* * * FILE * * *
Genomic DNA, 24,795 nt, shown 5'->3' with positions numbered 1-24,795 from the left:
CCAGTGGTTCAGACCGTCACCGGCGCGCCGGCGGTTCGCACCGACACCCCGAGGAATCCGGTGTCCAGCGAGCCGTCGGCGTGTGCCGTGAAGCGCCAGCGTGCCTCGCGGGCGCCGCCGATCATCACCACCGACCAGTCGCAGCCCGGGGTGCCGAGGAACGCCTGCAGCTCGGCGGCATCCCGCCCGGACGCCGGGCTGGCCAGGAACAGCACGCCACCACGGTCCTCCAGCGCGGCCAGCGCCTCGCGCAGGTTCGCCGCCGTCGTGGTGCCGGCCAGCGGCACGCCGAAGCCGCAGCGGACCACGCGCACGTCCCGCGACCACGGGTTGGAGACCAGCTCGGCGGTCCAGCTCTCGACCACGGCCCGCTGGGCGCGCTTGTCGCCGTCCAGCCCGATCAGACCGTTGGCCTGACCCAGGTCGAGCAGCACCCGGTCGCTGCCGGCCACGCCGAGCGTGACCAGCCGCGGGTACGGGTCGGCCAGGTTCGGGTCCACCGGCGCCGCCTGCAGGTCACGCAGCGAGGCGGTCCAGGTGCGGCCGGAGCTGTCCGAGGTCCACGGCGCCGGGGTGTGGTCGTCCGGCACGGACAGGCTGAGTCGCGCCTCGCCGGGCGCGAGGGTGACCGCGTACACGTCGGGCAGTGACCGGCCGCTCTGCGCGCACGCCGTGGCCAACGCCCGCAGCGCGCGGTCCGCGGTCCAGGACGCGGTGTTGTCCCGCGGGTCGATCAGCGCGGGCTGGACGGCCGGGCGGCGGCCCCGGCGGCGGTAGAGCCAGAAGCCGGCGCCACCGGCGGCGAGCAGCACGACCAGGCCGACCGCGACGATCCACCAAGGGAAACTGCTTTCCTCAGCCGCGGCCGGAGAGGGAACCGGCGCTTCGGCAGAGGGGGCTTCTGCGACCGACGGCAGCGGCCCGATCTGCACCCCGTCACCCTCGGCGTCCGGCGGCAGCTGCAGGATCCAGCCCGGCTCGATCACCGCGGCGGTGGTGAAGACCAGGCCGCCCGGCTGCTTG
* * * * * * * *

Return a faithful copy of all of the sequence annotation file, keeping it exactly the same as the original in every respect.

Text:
Genomic DNA, 24,795 nt, shown 5'->3' with positions numbered 1-24,795 from the left:
CCAGTGGTTCAGACCGTCACCGGCGCGCCGGCGGTTCGCACCGACACCCCGAGGAATCCGGTGTCCAGCGAGCCGTCGGCGTGTGCCGTGAAGCGCCAGCGTGCCTCGCGGGCGCCGCCGATCATCACCACCGACCAGTCGCAGCCCGGGGTGCCGAGGAACGCCTGCAGCTCGGCGGCATCCCGCCCGGACGCCGGGCTGGCCAGGAACAGCACGCCACCACGGTCCTCCAGCGCGGCCAGCGCCTCGCGCAGGTTCGCCGCCGTCGTGGTGCCGGCCAGCGGCACGCCGAAGCCGCAGCGGACCACGCGCACGTCCCGCGACCACGGGTTGGAGACCAGCTCGGCGGTCCAGCTCTCGACCACGGCCCGCTGGGCGCGCTTGTCGCCGTCCAGCCCGATCAGACCGTTGGCCTGACCCAGGTCGAGCAGCACCCGGTCGCTGCCGGCCACGCCGAGCGTGACCAGCCGCGGGTACGGGTCGGCCAGGTTCGGGTCCACCGGCGCCGCCTGCAGGTCACGCAGCGAGGCGGTCCAGGTGCGGCCGGAGCTGTCCGAGGTCCACGGCGCCGGGGTGTGGTCGTCCGGCACGGACAGGCTGAGTCGCGCCTCGCCGGGCGCGAGGGTGACCGCGTACACGTCGGGCAGTGACCGGCCGCTCTGCGCGCACGCCGTGGCCAACGCCCGCAGCGCGCGGTCCGCGGTCCAGGACGCGGTGTTGTCCCGCGGGTCGATCAGCGCGGGCTGGACGGCCGGGCGGCGGCCCCGGCGGCGGTAGAGCCAGAAGCCGGCGCCACCGGCGGCGAGCAGCACGACCAGGCCGACCGCGACGATCCACCAAGGGAAACTGCTTTCCTCAGCCGCGGCCGGAGAGGGAACCGGCGCTTCGGCAGAGGGGGCTTCTGCGACCGACGGCAGCGGCCCGATCTGCACCCCGTCACCCTCGGCGTCCGGCGGCAGCTGCAGGATCCAGCCCGGCTCGATCACCGCGGCGGTGGTGAAGACCAGGCCGCCCGGCTGCTTG